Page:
Last of the Monster Kids

Last of the Monster Kids
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Thursday, October 6, 2011

Halloween 2011: October 6

Aberration (1997)
This movie really goes to lengths to justify its premise: Giant killer geckoes (Yes, geckoes.) that adapt to wounds and weaknesses faster then the Borg. This is a pretty goofy place to start. But then the movie is set in the isolated mountainous countryside during the middle of a blizzard, habitat and weather geckoes usually don’t inhabit. And then the Russian mafia gets involved…

The lizards are played, most of the time, by half-way convincing puppets, but a few times the movie substitutes them with really awful early CGI or cheesy hand-puppets. The lizards reproduce like crazy and lots of them get squished, accompanied by the cheesiest stock “squish” sound-effect you can imagine.

The movie has some occasional moments of self-aware humor. The hero of the piece is a limp-wristed science nerd who gets blinded (the geckoes spray venom too, by the way), can’t shoot for shit, and sets himself on fire throughout the course of the film before suddenly transforming into an uber-confident one-line slinging badass at the end. The movie might have been going for an Ash style transition, but this guy sure ain’t Bruce Campbell. There’s a couple other absurd one-liners thrown in and the Russian mobster blowing away dozens of mutant geckoes in seconds, spraying the room with lots of fake blood, is so absurd that it had to be intentional. The movie isn’t very good but I do have to admire its old-fashion schlocky style. The performances are kind of amiable and the movie gets some okay mileage out of its New Zealand setting. It doesn’t have much charm but MST3k-ready creature features are few and far between these days. (5/10)

Watchers (1988)
I think the “Watchers” franchise is probably the last major eighties horror franchise (if you could call it major), that I haven’t gotten to yet. Though a cult classic, the series has never exactly garnered a lot of critical favor. (And Dean Koontz fans seem to hate it. But, being Dean Koontz fans, I don’t value their opinions very highly.) This first one is a pretty fun little slice of eighties camp. Corey Haim isn’t very convincing as the young male lead, but Michael Ironside is pretty awesome as the ruthless government agent. Most of the film’s charm comes not from the horror element so much as the appeal of having a super smart dog that can play Scrabble with you. People getting torn apart by a guy in a not-totally-convincing orangutan suit has its own entertainment value, of course. And, admittedly, the movie does a fairly decent job of disguising the shoddy suit, at least until the end.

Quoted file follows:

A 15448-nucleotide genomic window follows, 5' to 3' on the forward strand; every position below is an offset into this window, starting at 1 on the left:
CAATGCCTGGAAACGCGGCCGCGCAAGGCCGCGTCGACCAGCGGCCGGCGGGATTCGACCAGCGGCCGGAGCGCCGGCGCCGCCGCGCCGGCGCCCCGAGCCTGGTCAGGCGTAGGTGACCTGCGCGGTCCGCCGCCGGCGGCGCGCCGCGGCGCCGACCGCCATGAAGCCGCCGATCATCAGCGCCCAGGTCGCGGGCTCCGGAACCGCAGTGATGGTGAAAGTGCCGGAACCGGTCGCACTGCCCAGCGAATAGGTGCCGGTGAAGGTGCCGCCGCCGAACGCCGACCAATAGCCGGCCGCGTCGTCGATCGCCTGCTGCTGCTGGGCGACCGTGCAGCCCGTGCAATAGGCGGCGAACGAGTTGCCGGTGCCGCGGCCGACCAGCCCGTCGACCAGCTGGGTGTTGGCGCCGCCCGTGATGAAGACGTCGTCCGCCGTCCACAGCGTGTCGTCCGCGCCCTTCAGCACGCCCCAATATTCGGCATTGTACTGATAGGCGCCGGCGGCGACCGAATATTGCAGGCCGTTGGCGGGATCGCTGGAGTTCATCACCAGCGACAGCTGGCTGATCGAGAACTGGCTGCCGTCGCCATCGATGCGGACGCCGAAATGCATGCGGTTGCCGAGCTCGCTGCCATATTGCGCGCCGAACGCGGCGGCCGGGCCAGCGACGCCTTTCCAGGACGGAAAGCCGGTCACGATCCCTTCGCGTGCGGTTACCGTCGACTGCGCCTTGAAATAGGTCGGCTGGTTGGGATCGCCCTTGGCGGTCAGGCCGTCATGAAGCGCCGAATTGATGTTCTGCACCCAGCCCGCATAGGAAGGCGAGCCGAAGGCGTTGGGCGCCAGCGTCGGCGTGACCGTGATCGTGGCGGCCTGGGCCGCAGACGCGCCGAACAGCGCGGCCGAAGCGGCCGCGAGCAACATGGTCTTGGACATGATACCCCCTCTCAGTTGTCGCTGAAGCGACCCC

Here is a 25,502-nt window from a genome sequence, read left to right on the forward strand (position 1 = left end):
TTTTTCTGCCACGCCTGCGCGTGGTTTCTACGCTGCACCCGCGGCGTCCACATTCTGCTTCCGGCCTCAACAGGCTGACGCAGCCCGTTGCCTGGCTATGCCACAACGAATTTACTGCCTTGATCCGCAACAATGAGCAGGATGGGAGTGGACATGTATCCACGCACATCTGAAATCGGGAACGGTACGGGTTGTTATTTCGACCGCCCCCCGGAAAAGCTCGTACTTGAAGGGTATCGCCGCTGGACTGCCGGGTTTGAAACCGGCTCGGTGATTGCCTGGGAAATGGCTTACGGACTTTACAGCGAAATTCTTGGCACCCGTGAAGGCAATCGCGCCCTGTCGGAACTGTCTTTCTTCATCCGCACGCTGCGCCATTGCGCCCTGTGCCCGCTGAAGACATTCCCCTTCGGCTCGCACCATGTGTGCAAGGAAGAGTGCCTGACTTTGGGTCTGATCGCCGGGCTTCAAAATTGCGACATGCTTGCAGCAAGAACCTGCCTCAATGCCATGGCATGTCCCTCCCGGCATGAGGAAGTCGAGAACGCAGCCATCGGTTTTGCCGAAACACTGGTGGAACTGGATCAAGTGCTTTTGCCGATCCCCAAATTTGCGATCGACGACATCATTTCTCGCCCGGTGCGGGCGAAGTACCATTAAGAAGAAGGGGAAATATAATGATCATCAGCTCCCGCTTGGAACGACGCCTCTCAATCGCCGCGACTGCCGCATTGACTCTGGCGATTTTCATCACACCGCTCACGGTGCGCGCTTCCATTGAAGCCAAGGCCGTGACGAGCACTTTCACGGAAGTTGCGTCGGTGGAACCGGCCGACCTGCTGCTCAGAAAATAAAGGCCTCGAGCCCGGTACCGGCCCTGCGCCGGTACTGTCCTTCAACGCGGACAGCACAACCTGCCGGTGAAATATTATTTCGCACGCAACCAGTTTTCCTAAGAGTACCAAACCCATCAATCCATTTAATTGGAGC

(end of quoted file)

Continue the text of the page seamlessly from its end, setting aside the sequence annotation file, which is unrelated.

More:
The climax of the movie, where Corey goes commando on the monsters, is well-known among schlock fans. It’s not as hilarious as I heard. And, slight spoiler alert here, but you wouldn’t think the “Ultimate Killing Machine,” that the government invested so much money in, could be taken down by a faceful of buckshot. “Watchers” is dumb fun. I bet it makes great stumble-upon late night cable viewing. (7/10)

The Guardian (1990)
Despite directing one of the greatest horror films of all time, William Friedkin really isn’t a horror filmmaker. “Cruising” kind of counts (I certainly think it does), but this is his sole other foray into the genre, and not a particularly well-regarded one either. It’s strange, off-center film.

Nonthreatening horror threats seem to be an unintentional theme tonight. While a killer tree might sound campy on paper, the movie handles it with complete seriousness. The scene of an animated tree tearing a trio of punks apart is both absurd and somehow unnerving. There are a couple of moments like that in the movie. An early nightmare sequence is pretty creepy. The sequence with the wolves does a good job of building intensity, but undermines it when one of the wolves pulls a Nicholson-in-The-Shining, sans “Here’s Johnny!” of course. (Though that would have been kind of awesome.) The endangerment of an infant provides the film with an unseemly, jittery nervous quality. Seeing as how the movie totally goes there in its opening minutes, you know literally anybody can go, creating a grim atmosphere. The exact nature of the evil babysitter/Druid/tree lady is handled in a surreal, sometimes effective way. The movie is pretty gory in spots, especially the finale. Gore is obviously used here not to titillate but in an attempt to unnerve.

But, still… Killer tree. It’s hard to escape the absurdity of that. “The Guardian” left me feeling, not so much disturbed, as slightly disquieted. And not by its content but by its odd pacing, presentation, and tone. I’m not really sure what Friedkin’s interest in the odd-ball material was and he isn’t trying to make another “Exorcist” here, except when he is. This is just a weird, uneven film. (5/10)

Demons of the Mind (1972)
A deeply psychological film about insanity, incest, and murder among an isolated aristocratic family. This certainly isn’t your typical Hammer film. Indeed, the lack of any supernatural elements or exploitation that you normally associate with the company makes this something of a slow burn. The movie builds and builds as a quack hypnotist tries to help the patriarch of the family prevent his self-fulfilling prophecy of insanity. (That this insanity is based on a failed performance on his wedding night adds extra Freudian flavor to the story.)

The movie is intensely acted and directed but it really didn’t have me sold until the very end, when things finally go off the rails into carnage. “Demons of the Mind” is ambitious and worth seeing, but it’s not exactly the light horror viewing you’ve come to expect of Hammer. (7/10)

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